Small Claims Court in King County

In King County, WA small claims cases are typically filed in the Small Claim Court. King County has one courthouse that handles small claims, serving different jurisdictions.

Squabble is here to assist you in navigating the small claims court system and filing a claim with ease. We recognize that not everyone is a legal expert, and our goal is to simplify the process for you. This guide will answer your questions about filing claims in the King Court System.

File a Small Claim

Small Claims Courts in the King County, State of Washington are designed to settling legal disputes up to $10,000 when brought by a person.

Any person, business, partnership, or corporation (with some exceptions) can file a small claims action to recover money. A natural person, meaning an individual, can claim up to $10,000, while the limit for others is $5,000.

Generally, you need to file the claim in the district court of the county where the defendant(s) live. For more details and specific rules, refer to RCW 3.66.040.

Note that you cannot sue the state of Washington in Small Claims Court.

Attorneys and paralegals are not allowed to represent or assist the plaintiff or defendant in small claims cases unless the judge gives permission.

Getting Started

To begin, fill out a Notice of Small Claim form from the district court clerk. This form requires:

  1. Your name and address.
  2. A brief, sworn statement describing your claim, including the amount and date.
  3. The name and address of the defendant, if known.

Sign the Notice in front of the clerk, unless instructed otherwise. The clerk will schedule a hearing, trial, or response date. They can help with forms and general information but cannot offer legal advice. Be aware of time limits for filing actions, which range from one to ten years, depending on the case type.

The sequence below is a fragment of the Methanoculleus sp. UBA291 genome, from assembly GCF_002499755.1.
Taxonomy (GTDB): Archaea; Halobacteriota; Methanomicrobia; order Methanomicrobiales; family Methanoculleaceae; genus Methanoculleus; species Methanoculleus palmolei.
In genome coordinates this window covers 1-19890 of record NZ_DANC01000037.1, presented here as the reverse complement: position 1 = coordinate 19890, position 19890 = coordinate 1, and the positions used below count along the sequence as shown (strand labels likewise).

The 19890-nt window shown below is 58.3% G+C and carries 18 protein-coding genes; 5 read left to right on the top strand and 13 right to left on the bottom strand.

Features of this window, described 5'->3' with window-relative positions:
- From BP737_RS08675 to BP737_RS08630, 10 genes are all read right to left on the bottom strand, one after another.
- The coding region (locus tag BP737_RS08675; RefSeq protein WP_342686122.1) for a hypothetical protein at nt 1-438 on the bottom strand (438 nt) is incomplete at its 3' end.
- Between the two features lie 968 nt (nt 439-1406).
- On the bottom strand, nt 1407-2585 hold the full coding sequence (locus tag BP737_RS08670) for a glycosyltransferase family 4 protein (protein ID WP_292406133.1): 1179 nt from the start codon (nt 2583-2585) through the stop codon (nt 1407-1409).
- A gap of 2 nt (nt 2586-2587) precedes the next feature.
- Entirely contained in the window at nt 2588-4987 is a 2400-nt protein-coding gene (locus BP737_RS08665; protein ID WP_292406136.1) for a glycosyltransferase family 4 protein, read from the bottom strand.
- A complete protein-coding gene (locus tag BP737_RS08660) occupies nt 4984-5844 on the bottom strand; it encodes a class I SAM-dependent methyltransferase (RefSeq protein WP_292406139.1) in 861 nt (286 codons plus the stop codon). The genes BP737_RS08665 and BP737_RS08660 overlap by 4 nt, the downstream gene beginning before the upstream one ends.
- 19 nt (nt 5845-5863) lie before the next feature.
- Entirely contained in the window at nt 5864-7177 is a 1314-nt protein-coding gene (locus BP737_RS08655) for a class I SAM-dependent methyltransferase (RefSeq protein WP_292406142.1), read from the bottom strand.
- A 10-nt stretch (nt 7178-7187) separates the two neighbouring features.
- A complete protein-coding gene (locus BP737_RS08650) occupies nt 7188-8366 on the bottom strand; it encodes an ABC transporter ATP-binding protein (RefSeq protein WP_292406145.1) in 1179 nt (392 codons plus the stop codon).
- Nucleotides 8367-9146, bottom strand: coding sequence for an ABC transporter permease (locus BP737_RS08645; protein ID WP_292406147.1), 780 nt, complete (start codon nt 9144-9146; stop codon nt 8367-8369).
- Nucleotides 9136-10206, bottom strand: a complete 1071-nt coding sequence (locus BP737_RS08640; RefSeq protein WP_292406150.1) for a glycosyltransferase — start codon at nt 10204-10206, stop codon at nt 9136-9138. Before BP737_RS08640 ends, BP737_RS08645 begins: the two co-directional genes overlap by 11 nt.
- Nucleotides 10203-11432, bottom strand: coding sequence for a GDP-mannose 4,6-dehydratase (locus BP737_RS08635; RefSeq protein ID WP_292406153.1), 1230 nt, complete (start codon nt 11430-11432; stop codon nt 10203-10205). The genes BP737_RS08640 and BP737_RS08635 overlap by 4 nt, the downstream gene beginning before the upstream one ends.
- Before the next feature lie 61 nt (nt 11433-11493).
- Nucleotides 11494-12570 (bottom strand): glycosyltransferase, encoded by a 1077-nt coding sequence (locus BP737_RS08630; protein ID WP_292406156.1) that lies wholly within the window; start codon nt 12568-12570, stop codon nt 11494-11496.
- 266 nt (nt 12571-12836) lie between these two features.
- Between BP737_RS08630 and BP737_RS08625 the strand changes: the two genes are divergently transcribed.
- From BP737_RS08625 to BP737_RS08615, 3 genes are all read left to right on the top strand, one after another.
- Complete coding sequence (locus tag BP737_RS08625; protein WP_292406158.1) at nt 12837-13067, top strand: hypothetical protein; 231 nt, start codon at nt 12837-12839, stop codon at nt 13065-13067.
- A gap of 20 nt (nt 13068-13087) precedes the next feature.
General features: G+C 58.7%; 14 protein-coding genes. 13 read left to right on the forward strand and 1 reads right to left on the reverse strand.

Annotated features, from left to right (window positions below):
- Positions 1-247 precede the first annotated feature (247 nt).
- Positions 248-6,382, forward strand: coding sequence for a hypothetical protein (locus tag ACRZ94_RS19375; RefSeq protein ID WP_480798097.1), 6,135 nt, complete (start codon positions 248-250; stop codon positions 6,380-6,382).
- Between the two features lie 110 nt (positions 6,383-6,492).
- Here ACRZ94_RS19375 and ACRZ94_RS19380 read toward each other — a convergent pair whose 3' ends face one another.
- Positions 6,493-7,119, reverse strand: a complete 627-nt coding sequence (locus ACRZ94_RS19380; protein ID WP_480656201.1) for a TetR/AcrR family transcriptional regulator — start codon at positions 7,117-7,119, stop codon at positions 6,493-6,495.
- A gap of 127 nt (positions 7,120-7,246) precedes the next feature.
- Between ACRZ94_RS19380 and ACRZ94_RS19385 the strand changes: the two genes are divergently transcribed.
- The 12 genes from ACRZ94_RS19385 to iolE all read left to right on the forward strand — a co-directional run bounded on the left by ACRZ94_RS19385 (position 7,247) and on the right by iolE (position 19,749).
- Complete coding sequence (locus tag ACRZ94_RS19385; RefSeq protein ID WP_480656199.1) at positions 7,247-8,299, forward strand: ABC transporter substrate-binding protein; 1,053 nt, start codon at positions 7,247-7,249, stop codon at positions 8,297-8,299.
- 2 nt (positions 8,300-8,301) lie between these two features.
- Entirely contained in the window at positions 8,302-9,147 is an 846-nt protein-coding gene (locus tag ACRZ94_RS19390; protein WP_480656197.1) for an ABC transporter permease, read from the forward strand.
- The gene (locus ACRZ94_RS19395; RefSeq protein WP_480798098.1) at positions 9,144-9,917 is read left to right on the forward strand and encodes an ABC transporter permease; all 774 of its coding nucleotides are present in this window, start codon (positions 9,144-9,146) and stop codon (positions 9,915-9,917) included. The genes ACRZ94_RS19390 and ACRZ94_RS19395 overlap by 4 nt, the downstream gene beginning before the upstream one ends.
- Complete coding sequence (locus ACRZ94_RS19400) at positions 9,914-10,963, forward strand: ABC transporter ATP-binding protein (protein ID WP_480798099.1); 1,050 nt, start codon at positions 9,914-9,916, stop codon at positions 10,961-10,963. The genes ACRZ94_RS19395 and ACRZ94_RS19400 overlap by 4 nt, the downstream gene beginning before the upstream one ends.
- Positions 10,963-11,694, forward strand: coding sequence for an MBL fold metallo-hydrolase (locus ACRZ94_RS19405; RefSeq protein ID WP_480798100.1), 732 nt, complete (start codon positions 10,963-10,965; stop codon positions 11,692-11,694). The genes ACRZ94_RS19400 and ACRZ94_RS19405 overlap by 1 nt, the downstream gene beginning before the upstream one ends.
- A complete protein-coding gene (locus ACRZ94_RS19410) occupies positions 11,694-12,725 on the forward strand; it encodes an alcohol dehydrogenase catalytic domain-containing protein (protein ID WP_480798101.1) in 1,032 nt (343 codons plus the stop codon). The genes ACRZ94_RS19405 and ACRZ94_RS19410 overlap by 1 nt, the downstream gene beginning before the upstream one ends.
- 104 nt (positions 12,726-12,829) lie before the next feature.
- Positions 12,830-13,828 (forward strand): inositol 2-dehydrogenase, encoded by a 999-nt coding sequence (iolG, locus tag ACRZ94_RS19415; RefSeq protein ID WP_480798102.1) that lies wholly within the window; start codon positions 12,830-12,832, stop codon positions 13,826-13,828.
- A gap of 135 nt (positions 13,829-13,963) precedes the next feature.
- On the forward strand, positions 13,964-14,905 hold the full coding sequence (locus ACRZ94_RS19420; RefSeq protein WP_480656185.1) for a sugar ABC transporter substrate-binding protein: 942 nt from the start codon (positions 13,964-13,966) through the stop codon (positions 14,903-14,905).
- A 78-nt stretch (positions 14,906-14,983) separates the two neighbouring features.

There is a filing fee of either $35 or $50, depending on whether the county supports a dispute resolution center. You might also need to pay for serving or mailing the Notice to the defendant. If you win, you might recover these costs from the defendant.

Notifying the Defendant

After filing the Notice, it must be served to the defendant by someone other than you, either personally or by mail. The server must be over 18, competent to testify, and not a party to the case, or the sheriff/deputy. If mailed, use registered or certified mail and file the signed return receipt with the court. The defendant must be served at least ten days before the hearing.

Defendants can file a counterclaim by paying a fee, filing the claim, and serving you with notice.

Settling Before the Hearing

It's often beneficial to settle before the hearing. If you do, inform the court so the case can be dismissed. If the other party agrees to pay later, request a continuance from the court. If they pay before the new date, ask the court to cancel the hearing. If not, proceed with the case.

Preparing for Trial

Whether you are the plaintiff or defendant, preparation is key. Gather all relevant documents (e.g., papers, photos, receipts, estimates, checks). Write down the facts in order to organize your thoughts and present your case clearly. It’s a good idea to attend a small claims court session beforehand to understand the process.

The Hearing

  • On the hearing day, go to the assigned courtroom on time. When called, approach the counsel table, and the judge will swear in all parties and witnesses.